Aliph Jawbone Bluetooth Headset Review

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One of the more important investments you can make in any mobile device comes from tools that make living safer as well as more convenient.

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The introduction of Bluetooth in mobile phones made it possible for you to have a headset with your mobile that was less burdensome because of no wires, and it’s also safer because your hands could be free to do other tasks.

The most recent headset that I have found, the Aliph Jawbone (offered through Cingular), impressed me with its functionality, but then won me over because of its simple beauties.

Design and Specs

  • Bluetooth 1.2
  • 6 hours of talk time
  • Four adjustable earpieces for right and left ears

In Use

I found the Jawbone quite easy to use with my smartphone once I got it out of the packaging and charged. The manual recommended two hours for the first charge so that’s what I did.

Pairing to the Treo (or any mobile device) is as simple as searching for the headset (it’s named Jawbone) and then entering the pairing code. After that it’s on the ear for some solid talking.

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In contrast to some wired and wireless headsets that I have, I found the Jawbone quite pleasurable to wear for hours at a time. If it were not for me wearing glasses, and it gently ringing in my hear when a call comes in, I would not even know it is there.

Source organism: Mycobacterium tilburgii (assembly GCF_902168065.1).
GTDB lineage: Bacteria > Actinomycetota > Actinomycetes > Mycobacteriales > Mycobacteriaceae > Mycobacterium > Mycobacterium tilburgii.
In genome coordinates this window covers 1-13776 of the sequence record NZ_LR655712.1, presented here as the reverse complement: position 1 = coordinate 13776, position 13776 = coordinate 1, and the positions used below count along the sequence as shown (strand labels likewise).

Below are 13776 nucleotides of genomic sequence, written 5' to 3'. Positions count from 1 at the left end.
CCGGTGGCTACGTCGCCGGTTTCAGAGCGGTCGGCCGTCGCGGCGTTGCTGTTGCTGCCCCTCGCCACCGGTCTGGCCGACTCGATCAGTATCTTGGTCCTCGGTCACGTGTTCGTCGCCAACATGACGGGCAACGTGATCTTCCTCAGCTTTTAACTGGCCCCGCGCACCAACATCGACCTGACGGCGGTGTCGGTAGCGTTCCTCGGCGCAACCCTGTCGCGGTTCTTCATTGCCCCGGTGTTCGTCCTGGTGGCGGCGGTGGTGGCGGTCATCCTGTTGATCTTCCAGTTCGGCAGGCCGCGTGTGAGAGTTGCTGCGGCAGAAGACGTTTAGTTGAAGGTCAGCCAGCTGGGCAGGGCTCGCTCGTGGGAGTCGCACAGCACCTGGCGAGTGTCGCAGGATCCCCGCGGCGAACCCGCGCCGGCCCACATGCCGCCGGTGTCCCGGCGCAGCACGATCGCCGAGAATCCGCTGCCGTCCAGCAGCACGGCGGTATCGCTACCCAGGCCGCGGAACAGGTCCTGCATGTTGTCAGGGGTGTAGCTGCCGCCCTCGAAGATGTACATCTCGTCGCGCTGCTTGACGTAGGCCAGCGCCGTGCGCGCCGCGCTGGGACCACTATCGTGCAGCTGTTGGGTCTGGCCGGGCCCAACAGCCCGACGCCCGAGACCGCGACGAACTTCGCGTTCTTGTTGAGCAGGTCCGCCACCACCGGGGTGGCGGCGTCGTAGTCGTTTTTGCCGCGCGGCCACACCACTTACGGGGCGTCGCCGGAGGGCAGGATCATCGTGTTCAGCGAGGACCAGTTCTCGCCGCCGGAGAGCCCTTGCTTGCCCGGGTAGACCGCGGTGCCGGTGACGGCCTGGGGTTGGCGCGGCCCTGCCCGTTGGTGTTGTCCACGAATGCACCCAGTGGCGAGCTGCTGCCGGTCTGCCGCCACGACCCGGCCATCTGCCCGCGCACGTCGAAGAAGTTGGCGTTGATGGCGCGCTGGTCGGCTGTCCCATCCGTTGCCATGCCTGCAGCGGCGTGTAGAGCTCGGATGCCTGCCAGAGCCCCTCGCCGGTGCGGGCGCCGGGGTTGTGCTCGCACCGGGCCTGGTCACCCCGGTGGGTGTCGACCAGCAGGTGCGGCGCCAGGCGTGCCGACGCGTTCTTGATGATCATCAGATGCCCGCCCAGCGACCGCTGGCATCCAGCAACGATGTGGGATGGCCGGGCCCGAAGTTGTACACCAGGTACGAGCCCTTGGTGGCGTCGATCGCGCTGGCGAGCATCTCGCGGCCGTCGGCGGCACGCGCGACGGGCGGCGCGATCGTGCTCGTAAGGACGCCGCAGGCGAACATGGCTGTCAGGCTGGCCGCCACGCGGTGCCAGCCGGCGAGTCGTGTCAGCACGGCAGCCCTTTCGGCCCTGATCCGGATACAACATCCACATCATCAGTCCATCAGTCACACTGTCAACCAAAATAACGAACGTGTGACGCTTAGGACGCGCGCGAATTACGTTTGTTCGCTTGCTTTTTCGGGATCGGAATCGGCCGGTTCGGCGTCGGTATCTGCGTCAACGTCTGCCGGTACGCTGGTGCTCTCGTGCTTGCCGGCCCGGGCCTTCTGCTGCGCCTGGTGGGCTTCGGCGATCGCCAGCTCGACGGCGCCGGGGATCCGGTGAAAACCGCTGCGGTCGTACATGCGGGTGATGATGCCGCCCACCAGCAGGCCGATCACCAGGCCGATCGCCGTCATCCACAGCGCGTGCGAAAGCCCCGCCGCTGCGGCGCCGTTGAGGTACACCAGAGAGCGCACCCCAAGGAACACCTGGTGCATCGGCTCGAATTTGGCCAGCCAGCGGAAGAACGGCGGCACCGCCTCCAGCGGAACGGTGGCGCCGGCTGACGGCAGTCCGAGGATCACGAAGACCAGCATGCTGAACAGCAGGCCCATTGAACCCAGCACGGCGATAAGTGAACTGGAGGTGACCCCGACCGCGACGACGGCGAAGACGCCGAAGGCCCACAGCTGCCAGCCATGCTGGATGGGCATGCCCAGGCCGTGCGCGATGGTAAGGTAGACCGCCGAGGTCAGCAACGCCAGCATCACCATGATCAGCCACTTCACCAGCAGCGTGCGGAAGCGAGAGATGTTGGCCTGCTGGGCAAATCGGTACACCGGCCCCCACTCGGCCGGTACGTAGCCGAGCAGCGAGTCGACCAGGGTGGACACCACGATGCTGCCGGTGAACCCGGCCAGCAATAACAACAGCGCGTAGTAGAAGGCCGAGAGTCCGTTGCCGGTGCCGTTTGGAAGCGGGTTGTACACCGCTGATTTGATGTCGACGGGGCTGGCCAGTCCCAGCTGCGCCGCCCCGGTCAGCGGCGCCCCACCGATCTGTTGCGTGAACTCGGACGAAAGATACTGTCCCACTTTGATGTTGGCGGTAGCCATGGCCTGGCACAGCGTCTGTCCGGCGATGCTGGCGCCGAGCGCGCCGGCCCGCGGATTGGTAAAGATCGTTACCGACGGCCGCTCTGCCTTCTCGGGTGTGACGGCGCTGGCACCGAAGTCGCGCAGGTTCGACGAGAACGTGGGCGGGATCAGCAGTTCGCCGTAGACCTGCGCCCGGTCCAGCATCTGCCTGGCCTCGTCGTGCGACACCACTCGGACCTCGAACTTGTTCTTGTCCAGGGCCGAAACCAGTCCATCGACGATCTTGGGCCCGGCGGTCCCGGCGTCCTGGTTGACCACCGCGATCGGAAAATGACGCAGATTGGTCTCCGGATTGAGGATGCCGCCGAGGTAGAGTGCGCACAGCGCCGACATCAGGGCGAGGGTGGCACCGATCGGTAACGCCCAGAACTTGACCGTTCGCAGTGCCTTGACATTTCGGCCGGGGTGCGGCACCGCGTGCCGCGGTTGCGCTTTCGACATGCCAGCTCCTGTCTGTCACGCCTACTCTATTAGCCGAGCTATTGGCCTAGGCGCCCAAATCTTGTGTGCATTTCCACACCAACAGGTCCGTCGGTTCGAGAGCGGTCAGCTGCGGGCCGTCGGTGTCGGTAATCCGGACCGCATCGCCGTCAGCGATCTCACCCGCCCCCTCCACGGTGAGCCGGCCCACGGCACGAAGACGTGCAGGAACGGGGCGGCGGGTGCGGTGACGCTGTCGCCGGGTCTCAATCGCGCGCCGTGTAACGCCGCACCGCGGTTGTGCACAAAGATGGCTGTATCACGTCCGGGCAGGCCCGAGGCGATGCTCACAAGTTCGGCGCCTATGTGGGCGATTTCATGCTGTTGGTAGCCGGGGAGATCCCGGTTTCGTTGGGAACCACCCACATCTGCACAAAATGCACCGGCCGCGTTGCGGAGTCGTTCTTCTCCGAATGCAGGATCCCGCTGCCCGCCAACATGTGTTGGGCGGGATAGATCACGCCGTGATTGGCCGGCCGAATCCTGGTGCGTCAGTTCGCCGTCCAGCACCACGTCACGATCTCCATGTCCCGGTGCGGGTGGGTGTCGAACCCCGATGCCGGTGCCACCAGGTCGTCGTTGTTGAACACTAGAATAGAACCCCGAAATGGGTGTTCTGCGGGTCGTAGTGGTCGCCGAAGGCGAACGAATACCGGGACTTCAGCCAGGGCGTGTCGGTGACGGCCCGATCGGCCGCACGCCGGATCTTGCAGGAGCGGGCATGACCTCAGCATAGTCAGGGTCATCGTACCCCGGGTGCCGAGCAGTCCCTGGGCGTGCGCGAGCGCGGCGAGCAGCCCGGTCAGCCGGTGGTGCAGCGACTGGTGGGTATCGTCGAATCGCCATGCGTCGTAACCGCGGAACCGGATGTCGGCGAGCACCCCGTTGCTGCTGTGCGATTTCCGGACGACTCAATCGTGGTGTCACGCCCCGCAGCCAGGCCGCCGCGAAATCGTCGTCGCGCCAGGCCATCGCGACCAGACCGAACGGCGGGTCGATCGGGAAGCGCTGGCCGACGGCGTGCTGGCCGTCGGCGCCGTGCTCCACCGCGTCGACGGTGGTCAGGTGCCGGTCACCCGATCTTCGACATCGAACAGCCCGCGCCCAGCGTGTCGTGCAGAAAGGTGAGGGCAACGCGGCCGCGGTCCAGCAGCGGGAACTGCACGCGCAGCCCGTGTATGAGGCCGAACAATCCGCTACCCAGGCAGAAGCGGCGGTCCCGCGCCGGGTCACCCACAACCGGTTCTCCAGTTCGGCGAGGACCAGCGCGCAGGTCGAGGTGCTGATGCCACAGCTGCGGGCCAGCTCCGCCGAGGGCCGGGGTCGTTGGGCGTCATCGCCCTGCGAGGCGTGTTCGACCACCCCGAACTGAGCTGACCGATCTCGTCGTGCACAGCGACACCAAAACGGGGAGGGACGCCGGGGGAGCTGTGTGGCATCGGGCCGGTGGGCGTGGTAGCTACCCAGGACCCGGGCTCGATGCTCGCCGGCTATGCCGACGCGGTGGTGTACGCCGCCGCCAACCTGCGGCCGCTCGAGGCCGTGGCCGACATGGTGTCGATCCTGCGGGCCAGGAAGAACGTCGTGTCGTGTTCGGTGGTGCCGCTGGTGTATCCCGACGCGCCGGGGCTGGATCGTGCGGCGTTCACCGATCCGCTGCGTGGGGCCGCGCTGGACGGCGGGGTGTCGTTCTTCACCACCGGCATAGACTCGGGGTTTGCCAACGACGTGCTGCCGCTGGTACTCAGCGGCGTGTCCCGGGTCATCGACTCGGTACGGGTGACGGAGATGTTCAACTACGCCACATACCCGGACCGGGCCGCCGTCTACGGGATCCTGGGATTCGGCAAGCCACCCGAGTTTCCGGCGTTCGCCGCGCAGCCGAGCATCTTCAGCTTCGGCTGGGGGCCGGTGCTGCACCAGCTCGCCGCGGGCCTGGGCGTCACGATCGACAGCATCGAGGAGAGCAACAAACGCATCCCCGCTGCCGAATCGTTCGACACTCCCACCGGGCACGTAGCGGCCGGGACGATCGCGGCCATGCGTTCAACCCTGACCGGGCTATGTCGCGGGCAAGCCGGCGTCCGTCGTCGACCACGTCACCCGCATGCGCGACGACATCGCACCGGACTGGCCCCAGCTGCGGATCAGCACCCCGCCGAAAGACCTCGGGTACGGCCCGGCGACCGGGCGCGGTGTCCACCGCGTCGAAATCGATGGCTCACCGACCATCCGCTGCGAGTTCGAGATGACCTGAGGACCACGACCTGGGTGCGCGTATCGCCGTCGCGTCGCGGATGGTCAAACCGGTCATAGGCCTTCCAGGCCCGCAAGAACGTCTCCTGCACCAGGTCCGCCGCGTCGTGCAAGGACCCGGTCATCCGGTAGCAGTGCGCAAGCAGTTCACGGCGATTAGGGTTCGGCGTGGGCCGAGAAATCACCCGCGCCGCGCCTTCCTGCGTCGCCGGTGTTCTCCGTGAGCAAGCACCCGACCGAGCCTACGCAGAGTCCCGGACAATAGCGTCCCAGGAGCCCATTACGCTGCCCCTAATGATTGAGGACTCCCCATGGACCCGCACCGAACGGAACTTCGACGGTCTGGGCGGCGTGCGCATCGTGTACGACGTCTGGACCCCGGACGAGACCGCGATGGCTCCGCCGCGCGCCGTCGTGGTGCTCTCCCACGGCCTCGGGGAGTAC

The Jawbone features a slick noise cancellation feature (called Noise Shield Technology) that essentially scrambles the outside noise and centers in on your voice. Those who were listening to me on the other end could not tell that I was speaking using a wireless headset. They commented that it sounded the same as if I were just speaking into the phone itself.


Some penalties of a good design usually come in ergonomics, and the Jawbone is no exception.

There are only two buttons on the device: a talk button and a noise cancellation button. The talk button does on/off and pairing duty. The noise cancellation button raises and lowers the volume six levels when pressed and held.

In the few occasions where I had to adjust the volume, it was hard to tell — even with the beeps — whether things were getting louder or not. The adaptive properties of the Jawbone to adjust the volume according to the outside sounds was a little too good in that case.

The talk button also took some getting used to, as it’s a just little raised slit but it responds with a slight touch. An improvement request there would be to make a larger button, but keep the button feedback level.

Battery Life

I get a solid 2.5 days out of the Jawbone per charge. It’s really kind of astounding, as I typically charge my Treo every night. I use it a lot, and talk on the phone a good deal in the evenings.

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Charging takes anywhere from 20 minutes to an hour, and so there is no problem to leave it charging while taking a nap.


I like the Jawbone a lot.

At its price ($120), it’s a worthwhile investment compared to some other Bluetooth headsets that promise — but don’t always deliver — on quality sound on both ends of a headset phone call.

Some of the issues that I’ve had with other headsets (design, battery life, noise cancellation quality) are not major issues with the Jawbone.

The only real slight is that you can only find it at Cingular retailers. Other than that, the Jawbone is a quality headset for any phone.

More information on this headset can be found on its web site:




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